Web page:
The decade's most triggering comedy
Former Vice President Joe Biden’s presidential campaign finally admitted, Tuesday night, that Biden was not arrested fighting Apartheid in South Africa or agitating for the Nelson Mandela’s release from prison on the “streets of Soweto.”
Instead, a campaign official said Tuesday, Biden was merely “separated” from members of the Congressional Black Caucus while exiting the plane as the Congressional delegation arrived in South Africa for a tour of the country, sometime in the 1970s.
Biden had likely hoped to side-step the issue during Tuesday night’s debate in South Carolina, but Sen. Bernie Sanders (I-VT) mentioned Nelson Mandela in passing late in the debate — perhaps intentionally — triggering questions for Biden’s staff in the post-debate “spin room.” Sanders “was citing an inspirational quote from the dissident and statesman,” Slate reported Wednesday, “but it also summoned the specter of the peculiar stories his rival Joe Biden has been telling about Mandela recently.”
At an event in Columbia, South Carolina, held in early February, Slate noted, Biden highlighted his friendship with Mandela to a crowd of mostly African-American voters — a major demographic in South Carolina and one that will likely determine the outcome of Saturday’s primary. Biden told the crowd that he was “arrested” in South Africa, alongside a United Nations ambassador, demanding to see Nelson Mandela in prison.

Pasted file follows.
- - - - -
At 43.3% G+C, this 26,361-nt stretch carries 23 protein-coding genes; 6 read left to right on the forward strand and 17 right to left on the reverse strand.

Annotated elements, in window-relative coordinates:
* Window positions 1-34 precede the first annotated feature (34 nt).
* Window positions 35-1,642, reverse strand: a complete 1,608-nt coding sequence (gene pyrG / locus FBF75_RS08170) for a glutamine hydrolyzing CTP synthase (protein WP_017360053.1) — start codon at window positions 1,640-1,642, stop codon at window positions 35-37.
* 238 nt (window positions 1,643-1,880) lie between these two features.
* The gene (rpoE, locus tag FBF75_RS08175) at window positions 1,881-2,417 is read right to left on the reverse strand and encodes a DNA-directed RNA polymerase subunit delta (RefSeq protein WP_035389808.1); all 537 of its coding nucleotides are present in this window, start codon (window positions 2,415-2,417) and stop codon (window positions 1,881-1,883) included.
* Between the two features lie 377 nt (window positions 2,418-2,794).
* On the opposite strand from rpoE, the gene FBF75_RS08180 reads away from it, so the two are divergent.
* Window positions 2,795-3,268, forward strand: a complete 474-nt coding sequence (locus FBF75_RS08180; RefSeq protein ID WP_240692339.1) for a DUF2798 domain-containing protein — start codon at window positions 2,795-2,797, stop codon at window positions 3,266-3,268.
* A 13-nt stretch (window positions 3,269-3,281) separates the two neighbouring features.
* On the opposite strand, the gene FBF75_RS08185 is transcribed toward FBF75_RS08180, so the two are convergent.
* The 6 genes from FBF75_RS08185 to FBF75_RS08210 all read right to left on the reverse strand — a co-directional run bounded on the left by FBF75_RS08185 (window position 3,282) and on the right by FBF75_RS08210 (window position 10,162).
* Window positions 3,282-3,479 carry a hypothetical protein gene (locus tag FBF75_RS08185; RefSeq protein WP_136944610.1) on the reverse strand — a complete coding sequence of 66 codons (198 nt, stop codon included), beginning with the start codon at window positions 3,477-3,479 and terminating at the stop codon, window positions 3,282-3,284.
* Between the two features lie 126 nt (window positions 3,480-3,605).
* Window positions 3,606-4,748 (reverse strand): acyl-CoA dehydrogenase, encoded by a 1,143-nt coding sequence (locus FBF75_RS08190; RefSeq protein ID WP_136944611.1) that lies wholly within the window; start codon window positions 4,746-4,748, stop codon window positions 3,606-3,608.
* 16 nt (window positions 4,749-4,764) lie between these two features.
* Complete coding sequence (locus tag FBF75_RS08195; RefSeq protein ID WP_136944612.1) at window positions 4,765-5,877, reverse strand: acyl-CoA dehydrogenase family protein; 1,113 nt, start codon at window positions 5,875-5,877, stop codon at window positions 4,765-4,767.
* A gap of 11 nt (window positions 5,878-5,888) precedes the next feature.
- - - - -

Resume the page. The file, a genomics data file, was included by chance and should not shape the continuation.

This day, 30 years ago, Nelson Mandela walked out of prison and entered into discussions about apartheid,” Biden told the crowd. “I had the great honor of meeting him. I had the great honor of being arrested with our U.N. ambassador on the streets of Soweto trying to get to see him on the island.”
Biden repeated the story “twice more in the next seven days,” according to the New York Times, which dug into the story after noting that Biden had not mentioned being arrested in South Africa before. He even embellished on the story in a final performance, adding that “after [Mandela] got free and became president, he came to Washington and came to my office…He threw his arms around me and said, ‘I want to say thank you.’ I said, ‘What are you thanking me for, Mr. President?’ He said: ‘You tried to see me. You got arrested trying to see me.'”
“Both the Times and the Washington Post, in separate looks, have found no evidence to support this story, and no instances of Biden mentioning it until recently,” the left-leaning outlet, Slate, reported Wednesday. “The U.N. ambassador at the time, Andrew Young, has said that he was never arrested in South Africa, and he didn’t think Biden was, either.”
Not to mention, the “streets of Soweto” are nowhere near Robben Island, the island prison where Mandela was held, and the “island” Biden referred to in his story. Robben Island is just six miles from Cape Town, South Africa, but it’s “hundreds” of miles from Soweto.
Tuesday night, Biden’s staff admitted that the former Veep hadn’t been arrested, and that the true story of Biden’s “hardships” in South Africa weren’t really “hardships” at all.
He took a trip with a CODEL [congressional delegation] in the ’70s, he was separated from the CBC [Congressional Black Caucus] members that he was traveling with at the airport when he landed,” a Biden deputy told reporters. “When making that remark, he was talking about his long record of fighting apartheid.”
Slate discovered the full story in a statement that Biden issued when Mandela died in 2013.
“When I exited the plane, I was directed to one side of the tarmac, while the African American congressmen traveling with me were sent to the other side,” the statement read. “I refused to break off, and the officials finally relented.”